People. Place. Power. CHANGE.

This event is free and open to the community.
RSVP is appreciated.
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March 27, 2024
6:00 PM
Architecture Center Houston
902 Commerce St
Houston, TX 77002

Brought to you by the ArCH Exhibitions and Programs

People, Place, Power: CHANGE
March 27, 6-7:30pm

Join us for a conversation with five community activists, artists, and changemakers redefining what CHANGE means in the context of their work. The discussion will be moderated by Susan Rogers and Jose Mario Lopez and feature the important and unique voices of Roni Cabrera-Moreno, Joe Robles IV, Ivy Lorraine Walls, Huey German-Wilson, and Kenneth Williams. Our conversation will explore the intersection between people, place, and power—and how this framing enables us to imagine and lead change.

About the speakers
Roni Cabrera-Moreno (Eastex Jensen) is an artist, arts advocate, and the founder of Art in the Heart located on Jensen Drive. Art in the Heart emerged from Roni’s firsthand experience with the inequity in access to the arts, particularly in underserved communities like Eastex Jensen. In response, Roni, along with her husband and four sons, converted an old school bus into a mobile art studio in 2020, aiming to bring art to children in neighborhoods where artistic resources were scarce. In 2021, Roni’s efforts received recognition and support from singer Kelly Clarkson and HEB. With the financial gifts she received, Roni realized her dream of establishing an art center in the very neighborhood where she grew up. In May of 2022, Art in the Heart opened its doors, and has served over 5,000 individuals, including children, families, seniors, and artists.

Huey German-Wilson (Trinity Houston Gardens) is President of the Trinity/Houston Gardens Super Neighborhood Council #48 and one of the founding directors of the Northeast Houston Redevelopment Council (NEHRC). The NEHRC formed following Hurricane Harvey and have worked tirelessly to ensure those impacted by the storm receive the help they need. The NEHRC also advocates across a number of key issues, including food insecurity, health equity, economic redevelopment, education, environmental justice, and resilience.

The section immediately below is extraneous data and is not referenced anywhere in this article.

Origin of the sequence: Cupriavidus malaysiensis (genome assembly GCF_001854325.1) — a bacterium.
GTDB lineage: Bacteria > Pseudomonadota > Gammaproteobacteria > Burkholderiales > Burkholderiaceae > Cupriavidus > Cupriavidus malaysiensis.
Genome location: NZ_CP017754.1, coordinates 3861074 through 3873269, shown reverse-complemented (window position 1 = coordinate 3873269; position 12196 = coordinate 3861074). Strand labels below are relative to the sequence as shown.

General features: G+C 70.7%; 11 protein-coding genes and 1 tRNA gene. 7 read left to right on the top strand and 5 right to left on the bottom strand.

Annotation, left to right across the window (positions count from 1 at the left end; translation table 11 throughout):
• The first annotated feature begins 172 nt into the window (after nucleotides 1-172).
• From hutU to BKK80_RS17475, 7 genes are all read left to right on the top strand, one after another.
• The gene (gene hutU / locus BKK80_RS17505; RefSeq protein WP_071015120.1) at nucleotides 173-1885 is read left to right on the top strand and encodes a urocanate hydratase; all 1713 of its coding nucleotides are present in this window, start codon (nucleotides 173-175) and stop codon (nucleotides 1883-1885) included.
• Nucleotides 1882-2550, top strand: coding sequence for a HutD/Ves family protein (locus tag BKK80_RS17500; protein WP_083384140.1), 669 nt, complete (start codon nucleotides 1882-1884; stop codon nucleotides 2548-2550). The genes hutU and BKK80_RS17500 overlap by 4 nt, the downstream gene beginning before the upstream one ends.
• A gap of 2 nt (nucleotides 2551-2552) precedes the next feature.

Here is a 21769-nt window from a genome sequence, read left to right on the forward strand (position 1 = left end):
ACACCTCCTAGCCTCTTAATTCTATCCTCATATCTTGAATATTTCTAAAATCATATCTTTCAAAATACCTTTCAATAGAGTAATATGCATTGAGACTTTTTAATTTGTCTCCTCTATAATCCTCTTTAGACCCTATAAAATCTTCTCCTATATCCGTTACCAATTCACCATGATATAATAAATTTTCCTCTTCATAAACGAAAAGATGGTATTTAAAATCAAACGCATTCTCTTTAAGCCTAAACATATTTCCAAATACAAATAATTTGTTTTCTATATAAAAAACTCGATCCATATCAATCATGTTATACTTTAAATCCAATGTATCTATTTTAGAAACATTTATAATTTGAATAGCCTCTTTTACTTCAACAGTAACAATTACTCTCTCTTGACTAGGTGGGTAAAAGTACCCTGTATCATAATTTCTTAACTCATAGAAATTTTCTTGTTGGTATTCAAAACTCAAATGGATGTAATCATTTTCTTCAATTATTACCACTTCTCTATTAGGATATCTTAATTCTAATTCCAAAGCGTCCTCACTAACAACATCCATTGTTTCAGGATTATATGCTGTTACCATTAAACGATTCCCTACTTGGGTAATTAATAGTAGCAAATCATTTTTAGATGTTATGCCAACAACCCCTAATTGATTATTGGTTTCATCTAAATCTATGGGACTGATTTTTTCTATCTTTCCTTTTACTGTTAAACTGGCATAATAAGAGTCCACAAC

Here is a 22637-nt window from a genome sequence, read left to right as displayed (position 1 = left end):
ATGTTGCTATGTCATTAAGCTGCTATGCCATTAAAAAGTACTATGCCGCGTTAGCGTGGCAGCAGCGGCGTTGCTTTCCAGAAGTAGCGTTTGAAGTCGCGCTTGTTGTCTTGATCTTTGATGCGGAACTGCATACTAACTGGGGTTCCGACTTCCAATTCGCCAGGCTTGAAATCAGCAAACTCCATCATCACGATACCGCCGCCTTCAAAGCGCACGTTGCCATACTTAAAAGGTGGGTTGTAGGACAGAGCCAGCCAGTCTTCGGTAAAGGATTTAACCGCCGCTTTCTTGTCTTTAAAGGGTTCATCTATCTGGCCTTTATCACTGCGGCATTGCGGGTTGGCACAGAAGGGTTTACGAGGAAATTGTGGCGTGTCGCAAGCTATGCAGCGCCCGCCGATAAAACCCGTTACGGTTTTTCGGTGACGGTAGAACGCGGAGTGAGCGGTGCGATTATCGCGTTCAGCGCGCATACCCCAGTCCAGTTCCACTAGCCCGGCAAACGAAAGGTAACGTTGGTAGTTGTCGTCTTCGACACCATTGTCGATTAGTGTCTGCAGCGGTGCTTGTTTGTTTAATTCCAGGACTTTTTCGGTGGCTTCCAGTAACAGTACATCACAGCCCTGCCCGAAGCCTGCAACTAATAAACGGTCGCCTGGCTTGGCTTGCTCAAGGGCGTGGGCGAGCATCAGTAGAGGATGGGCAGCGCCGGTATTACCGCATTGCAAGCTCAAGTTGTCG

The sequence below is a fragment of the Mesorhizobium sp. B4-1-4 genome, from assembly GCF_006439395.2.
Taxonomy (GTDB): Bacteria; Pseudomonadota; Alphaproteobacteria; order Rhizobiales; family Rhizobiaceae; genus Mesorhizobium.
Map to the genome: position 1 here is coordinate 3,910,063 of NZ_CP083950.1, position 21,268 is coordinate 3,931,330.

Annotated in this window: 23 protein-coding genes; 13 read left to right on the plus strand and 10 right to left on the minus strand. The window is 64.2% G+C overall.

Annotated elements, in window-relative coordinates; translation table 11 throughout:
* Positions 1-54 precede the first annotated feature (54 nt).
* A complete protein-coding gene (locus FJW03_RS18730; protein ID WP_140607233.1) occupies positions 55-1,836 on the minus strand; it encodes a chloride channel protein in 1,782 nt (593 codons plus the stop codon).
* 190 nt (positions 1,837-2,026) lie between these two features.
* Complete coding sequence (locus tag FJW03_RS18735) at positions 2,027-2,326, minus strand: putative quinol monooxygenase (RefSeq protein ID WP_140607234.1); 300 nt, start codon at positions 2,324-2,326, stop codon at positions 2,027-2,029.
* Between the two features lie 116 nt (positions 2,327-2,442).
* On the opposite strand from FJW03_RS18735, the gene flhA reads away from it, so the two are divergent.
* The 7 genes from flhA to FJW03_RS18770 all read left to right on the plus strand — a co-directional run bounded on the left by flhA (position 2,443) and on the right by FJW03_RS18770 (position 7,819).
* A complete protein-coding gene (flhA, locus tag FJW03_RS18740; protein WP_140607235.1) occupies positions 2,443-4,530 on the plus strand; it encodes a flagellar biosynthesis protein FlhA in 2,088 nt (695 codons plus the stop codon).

Joe Robles IV is a photographer from Pasadena, TX. His goal is to positively portray people and everyday life, and his work captures the strength of humanity and community. As a photographer, he is creating a new narrative about the people and places that too often go unrecognized. His first solo show exhibited portraits of families at Strawberry Park in Pasadena and his work reflects his deep connection to the people and places that have shaped him. His approach to photography, to people and place, rooted in his own experience, invites viewers to see the world through a lens of empathy and understanding.

Ivy Lorraine Walls (Sunnyside) is a pioneering agriculturalist deeply ingrained in both community and culture, making significant strides in the farming sphere with an unwavering dedication to nurturing food-secure ecosystems. She spearheaded the establishment of a community farm in Sunnyside, one of the city’s oldest predominantly Black neighborhoods. Leveraging her rich third-generation farming legacy and an entrepreneurial spirit, Ivy stands at the forefront of advocating for food accessibility and equity. Her impactful portfolio comprises Ivy Leaf Farms, Fresh Houwse Grocery, and Black Farmer Box, a weekly subscription service that supplies fresh fruits and vegetables. Her revolutionary efforts have placed her at the center of a movement to transform the agricultural landscape, especially in Houston’s Black communities.

Kenneth D. Williams (Trinity Houston Gardens) is a founding director of the Northeast Houston Redevelopment Council and is currently the treasurer. He is also Vice-President of Super Neighborhood 48, Trinity Houston Gardens. He advocates for building a strong community through equitable education, economic development, healthy food access and fair housing. He believes that stronger communities make stronger cities and yield more productive citizens. He served in the U.S. Navy for six years and is a retired business analyst from Shell Trading US. He holds a Master of Business Administration from the University of Houston Clear Lake.

Susan Rogers is an Associate Professor of Architecture at the Hines College of Architecture and Design at the University of Houston and the Director of the Community Design Resource Center. Her work focuses on the complex intersectionality of people and place and the role of design in catalyzing change. The CDRC’s partnerships with leaders across Houston has led to an expansive and diverse body of work that reflects the extraordinarily rich landscape of the city.

José Mario López, a graduate of the College of Architecture and Design at the University of Houston, believes in equity as a fundamental part of the planning and design process. He is committed to working with neighborhood leaders to identify opportunities and challenges and co-developing place-based strategies. Mario was part of the CDRC team for four years and is currently working as an urban planner with Huitt-Zollars in Houston, Texas.